The world shifts, and you find yourself with an extra day on your hands during which you’re not allowed to write or otherwise do any work. How do you choose to spend the day?
Playing video games for sure! Although I tend to do that a lot on my other days too…
If you could choose one punctuation mark to be made illegal, which would it be and why?
None, I have no beef with punctuation haha. Although I do find the em dash, en dash and hyphen a pain. Why can’t we just use one for all of them?
In no more than three sentences, tell us a little something about your current work in progress!
It’s like a mix between The Maze Runner, Avatar and Gladiator. What does that tell you? Almost nothing haha. Here’s an unofficial blurb:
Cade, a juvenile delinquent from the modern era and Harriet, a Victorian era cat-burglar, find themselves transported to another world.
Abandoned in a realm populated with lost remnants from the past, prehistoric animals and monstrous creatures, they must race to discover who the mysterious Pantheon are, and what nefarious plans these mysterious overlords have in store for them.
It sounds amazing! If you could co-write or co-create a series (like The Expanse, or the Malazan Book of the Fallen), who would you choose to work with and why?
I would love to write a spinoff series for the Walking Dead tv show. I’ve always wanted to tell a zombie story and I think they’ve set up a wonderful setting, I just wish it wasn’t always such a soap opera-like with cartoonish plot twists and events. I still love it though (except for season 2).
What’s the most (and/or least) helpful piece of writing advice you’ve ever received?
I was once told that you didn’t need to be a reader to be a writer. I think that’s rubbish. You will NEVER learn the instincts and inherent skills needed to become an author of any calibre without being a prolific reader. Some things can’t be taught in a classroom, they need to be experienced to be understood.
If you could visit any country at any point in history, where/when would you go, and why?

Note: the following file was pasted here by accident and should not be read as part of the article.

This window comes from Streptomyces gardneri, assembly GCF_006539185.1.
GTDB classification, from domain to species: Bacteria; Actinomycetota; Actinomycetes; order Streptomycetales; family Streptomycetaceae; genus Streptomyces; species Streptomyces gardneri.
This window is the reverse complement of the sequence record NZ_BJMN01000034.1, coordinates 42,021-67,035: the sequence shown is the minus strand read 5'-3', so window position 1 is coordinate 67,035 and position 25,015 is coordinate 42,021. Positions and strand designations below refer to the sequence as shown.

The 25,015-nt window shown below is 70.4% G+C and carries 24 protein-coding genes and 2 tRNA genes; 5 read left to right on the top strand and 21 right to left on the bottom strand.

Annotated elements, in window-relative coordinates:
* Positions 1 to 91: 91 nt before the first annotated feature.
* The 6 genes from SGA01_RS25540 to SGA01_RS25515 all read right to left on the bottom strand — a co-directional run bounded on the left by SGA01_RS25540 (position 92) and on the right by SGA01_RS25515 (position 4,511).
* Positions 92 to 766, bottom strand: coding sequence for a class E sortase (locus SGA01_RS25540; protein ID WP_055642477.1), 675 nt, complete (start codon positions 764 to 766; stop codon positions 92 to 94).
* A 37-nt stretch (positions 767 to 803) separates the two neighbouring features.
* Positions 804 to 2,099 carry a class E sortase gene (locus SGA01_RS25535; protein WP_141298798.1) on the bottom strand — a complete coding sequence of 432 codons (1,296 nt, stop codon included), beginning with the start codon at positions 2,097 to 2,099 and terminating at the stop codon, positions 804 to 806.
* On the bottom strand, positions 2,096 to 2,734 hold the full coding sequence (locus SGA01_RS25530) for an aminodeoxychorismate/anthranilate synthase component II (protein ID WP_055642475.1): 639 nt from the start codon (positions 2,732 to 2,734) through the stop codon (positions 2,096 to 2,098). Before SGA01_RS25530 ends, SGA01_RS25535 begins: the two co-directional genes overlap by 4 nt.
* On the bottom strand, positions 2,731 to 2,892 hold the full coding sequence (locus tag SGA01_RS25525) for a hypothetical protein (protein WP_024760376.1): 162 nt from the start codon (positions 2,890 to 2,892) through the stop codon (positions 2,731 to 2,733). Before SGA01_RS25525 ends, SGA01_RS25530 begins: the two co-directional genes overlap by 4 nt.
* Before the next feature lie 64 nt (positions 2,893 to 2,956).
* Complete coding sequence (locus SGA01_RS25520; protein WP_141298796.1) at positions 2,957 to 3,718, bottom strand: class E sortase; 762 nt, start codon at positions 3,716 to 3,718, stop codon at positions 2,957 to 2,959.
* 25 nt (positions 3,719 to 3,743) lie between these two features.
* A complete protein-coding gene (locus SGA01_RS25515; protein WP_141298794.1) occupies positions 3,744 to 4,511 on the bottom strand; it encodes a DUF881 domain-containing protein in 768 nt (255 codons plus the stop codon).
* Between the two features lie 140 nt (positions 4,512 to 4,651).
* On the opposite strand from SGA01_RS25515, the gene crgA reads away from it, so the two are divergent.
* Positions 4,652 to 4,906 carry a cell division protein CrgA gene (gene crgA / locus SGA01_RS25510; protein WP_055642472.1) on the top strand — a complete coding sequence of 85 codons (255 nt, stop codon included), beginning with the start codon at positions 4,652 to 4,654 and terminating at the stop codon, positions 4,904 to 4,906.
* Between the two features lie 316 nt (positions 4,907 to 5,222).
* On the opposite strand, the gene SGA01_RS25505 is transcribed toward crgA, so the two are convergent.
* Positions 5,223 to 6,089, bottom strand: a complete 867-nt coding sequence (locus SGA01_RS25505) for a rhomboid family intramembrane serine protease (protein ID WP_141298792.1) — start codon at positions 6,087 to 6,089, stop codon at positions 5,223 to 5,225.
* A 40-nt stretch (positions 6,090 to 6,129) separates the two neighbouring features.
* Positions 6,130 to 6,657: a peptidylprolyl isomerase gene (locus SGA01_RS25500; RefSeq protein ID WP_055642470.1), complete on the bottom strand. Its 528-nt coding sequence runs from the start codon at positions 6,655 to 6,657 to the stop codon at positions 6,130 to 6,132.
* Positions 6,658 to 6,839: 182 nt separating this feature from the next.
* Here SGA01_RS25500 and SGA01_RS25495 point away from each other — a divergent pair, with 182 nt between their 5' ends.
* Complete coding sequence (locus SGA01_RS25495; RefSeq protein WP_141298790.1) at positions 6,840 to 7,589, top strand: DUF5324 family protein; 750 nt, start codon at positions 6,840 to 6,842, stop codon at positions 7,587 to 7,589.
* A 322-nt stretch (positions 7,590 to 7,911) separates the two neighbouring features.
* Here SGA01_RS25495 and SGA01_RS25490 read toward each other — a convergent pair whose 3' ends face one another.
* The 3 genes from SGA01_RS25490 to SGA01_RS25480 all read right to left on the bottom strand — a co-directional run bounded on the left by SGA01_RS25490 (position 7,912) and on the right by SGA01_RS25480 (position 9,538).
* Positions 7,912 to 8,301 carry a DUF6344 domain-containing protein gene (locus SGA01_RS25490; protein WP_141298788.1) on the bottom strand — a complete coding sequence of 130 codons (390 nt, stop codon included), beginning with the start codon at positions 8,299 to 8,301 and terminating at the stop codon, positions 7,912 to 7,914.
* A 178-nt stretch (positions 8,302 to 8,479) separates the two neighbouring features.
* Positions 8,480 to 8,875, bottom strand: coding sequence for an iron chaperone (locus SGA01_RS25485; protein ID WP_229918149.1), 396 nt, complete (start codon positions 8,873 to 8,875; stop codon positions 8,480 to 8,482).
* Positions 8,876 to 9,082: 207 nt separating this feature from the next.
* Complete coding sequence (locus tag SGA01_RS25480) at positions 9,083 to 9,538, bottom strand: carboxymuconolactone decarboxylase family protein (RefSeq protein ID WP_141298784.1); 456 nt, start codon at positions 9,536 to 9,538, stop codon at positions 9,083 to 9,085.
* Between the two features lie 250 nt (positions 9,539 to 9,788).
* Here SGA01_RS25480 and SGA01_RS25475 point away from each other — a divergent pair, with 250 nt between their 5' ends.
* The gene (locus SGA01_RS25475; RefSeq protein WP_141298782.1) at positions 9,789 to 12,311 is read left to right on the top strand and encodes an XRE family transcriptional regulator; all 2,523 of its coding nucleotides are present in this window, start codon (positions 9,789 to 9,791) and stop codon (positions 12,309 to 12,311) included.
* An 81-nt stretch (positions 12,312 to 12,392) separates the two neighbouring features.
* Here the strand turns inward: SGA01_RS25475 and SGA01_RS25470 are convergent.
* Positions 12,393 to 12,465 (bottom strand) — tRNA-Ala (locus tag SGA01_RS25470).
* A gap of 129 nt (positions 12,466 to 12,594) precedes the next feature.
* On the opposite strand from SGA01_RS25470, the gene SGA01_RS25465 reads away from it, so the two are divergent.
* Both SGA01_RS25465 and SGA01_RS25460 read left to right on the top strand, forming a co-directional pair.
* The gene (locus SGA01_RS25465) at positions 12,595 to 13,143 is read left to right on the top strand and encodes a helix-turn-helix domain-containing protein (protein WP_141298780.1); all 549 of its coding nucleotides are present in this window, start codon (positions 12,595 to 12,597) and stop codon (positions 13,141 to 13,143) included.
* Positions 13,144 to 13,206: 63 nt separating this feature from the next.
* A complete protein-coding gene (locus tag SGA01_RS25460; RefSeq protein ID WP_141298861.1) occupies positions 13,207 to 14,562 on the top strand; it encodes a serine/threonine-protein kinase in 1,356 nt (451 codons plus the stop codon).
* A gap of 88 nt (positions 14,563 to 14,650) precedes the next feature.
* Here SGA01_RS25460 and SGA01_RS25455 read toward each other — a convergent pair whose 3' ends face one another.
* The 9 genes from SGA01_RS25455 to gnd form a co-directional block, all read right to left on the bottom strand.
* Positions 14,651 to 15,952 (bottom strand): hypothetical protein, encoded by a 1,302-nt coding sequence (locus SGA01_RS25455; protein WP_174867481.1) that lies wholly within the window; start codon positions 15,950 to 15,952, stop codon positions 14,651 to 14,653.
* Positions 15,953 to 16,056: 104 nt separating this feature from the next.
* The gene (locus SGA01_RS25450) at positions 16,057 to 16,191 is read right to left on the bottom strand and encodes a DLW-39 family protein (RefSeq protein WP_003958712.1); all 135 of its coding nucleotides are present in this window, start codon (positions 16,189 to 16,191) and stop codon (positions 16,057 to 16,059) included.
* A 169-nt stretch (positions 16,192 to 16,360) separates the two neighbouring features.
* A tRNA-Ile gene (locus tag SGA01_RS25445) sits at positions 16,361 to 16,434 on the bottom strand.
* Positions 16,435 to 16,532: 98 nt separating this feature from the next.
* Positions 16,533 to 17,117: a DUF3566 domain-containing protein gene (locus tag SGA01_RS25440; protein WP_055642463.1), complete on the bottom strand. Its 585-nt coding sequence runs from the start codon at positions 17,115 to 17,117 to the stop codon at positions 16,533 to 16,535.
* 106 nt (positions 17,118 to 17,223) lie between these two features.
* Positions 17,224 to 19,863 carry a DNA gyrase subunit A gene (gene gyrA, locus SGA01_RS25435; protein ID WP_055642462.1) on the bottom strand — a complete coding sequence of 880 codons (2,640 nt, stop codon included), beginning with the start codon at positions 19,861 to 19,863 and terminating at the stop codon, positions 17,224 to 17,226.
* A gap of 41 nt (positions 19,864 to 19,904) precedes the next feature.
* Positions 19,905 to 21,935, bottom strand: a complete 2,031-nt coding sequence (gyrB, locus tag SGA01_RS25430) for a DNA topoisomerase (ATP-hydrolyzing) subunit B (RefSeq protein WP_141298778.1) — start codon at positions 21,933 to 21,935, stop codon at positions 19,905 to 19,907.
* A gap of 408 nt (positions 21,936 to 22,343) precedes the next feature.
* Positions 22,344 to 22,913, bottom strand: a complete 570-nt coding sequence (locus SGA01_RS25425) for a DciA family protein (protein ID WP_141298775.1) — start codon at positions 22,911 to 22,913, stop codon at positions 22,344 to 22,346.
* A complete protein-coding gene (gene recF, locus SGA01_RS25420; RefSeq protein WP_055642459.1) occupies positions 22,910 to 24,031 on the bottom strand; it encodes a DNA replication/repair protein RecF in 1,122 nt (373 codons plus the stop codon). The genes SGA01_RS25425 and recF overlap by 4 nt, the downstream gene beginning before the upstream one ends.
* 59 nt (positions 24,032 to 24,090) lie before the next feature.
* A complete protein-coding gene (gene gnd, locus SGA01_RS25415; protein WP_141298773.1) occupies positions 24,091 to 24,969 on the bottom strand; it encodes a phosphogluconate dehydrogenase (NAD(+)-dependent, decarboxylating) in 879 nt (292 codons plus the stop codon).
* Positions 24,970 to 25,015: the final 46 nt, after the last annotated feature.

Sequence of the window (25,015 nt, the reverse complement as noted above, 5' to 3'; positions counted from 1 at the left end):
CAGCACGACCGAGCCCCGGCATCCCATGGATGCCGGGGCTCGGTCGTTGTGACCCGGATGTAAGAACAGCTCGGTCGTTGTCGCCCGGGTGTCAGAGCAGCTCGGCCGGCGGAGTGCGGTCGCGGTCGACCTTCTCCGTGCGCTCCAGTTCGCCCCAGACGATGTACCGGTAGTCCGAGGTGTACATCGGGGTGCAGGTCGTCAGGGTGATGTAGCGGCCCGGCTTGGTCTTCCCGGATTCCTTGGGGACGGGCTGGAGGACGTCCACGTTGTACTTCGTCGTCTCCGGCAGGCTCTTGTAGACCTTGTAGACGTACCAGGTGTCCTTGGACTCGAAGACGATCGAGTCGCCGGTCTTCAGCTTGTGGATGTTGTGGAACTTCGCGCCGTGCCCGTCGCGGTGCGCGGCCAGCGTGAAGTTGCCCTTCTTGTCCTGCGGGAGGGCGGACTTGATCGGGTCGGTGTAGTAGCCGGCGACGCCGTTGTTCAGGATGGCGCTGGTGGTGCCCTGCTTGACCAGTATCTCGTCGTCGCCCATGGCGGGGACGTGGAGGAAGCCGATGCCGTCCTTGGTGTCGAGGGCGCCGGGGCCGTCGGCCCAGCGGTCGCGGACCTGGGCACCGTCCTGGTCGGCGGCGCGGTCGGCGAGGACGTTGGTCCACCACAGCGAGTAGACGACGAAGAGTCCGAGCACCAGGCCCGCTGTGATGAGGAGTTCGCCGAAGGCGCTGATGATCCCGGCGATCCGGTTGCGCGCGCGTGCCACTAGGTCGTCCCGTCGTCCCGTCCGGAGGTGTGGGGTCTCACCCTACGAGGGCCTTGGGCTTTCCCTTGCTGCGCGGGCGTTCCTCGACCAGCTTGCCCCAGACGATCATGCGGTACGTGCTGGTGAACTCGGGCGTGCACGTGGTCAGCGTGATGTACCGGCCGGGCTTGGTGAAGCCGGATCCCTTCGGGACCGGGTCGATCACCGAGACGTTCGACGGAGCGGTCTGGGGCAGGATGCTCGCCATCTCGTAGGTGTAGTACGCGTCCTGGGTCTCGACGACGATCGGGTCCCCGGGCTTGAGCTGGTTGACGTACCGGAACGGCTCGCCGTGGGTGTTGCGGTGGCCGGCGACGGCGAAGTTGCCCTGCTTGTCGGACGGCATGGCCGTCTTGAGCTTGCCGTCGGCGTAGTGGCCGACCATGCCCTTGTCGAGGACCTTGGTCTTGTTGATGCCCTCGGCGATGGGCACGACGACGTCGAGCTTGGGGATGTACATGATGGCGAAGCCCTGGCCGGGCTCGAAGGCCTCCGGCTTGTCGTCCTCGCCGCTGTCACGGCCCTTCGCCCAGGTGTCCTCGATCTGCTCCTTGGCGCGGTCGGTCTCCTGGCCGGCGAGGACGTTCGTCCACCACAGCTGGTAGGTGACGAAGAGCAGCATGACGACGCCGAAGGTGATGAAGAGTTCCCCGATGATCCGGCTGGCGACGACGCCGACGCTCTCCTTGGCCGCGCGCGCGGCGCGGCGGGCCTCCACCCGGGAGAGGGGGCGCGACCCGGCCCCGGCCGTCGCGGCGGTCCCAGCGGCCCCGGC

Oh wow. I’ve always had a fantasy about being able to look into the past through a window, but only be able to see, not affect it. Maybe there’s a book in that, hmm.
In any case, I would LOVE to look back on the campaigns of Alexander the Great or Julius Caesar.
Every writer encounters stumbling blocks, be it a difficult chapter, challenging subject matter or just starting a new project. How do you motivate yourself on days when you don’t want to write?
I look at my deadline and think about how unprofessional it would be for me to miss it. Then I sit down and write.
Tell us about a book that’s excellent, but underappreciated or obscure.
Jeff Long’s The Descent is one of my favourite books of all time, but it’s out of print and not in ebook form – you can pretty much only order it second hand on amazon. It’s very much worth reading though:
We are not alone …In a cave in the Himalayas, a guide discovers a self-mutilated body with the warning “Satan exists”. In the Kalahari Desert, a nun unearths evidence of a proto-human species and a deity called Older-than-Old. In Bosnia, something has been feeding upon the dead in a mass grave. So begins mankind’s most shocking realization: that the underworld is a vast geological labyrinth populated by another race of beings. Some call them “devils” or “demons.” But they are real. They are down there. And they are waiting for us to find them…
Sounds chilling! Finally, would you be so kind as to dazzle us with what we like to call a ‘shark elevator pitch’? (It’s exactly the same as an elevator pitch, but with sharks.) (Well, one shark. Which, by the way, is currently picking between its rows of teeth to try and dislodge the remains of the last author who stepped onto its elevator.)
Ahem. So: why should readers check out your work? A shark elevator pitch of your own book(s) in no more than three sentences – go!
I’ll keep it short! Harry Potter meets Lord of the Rings meets Pokemon. Summoning demons FTW!
Brilliant, Taran. Thanks again for joining us today!
Taran Matharu is the New York Times bestselling author of the Summoner series.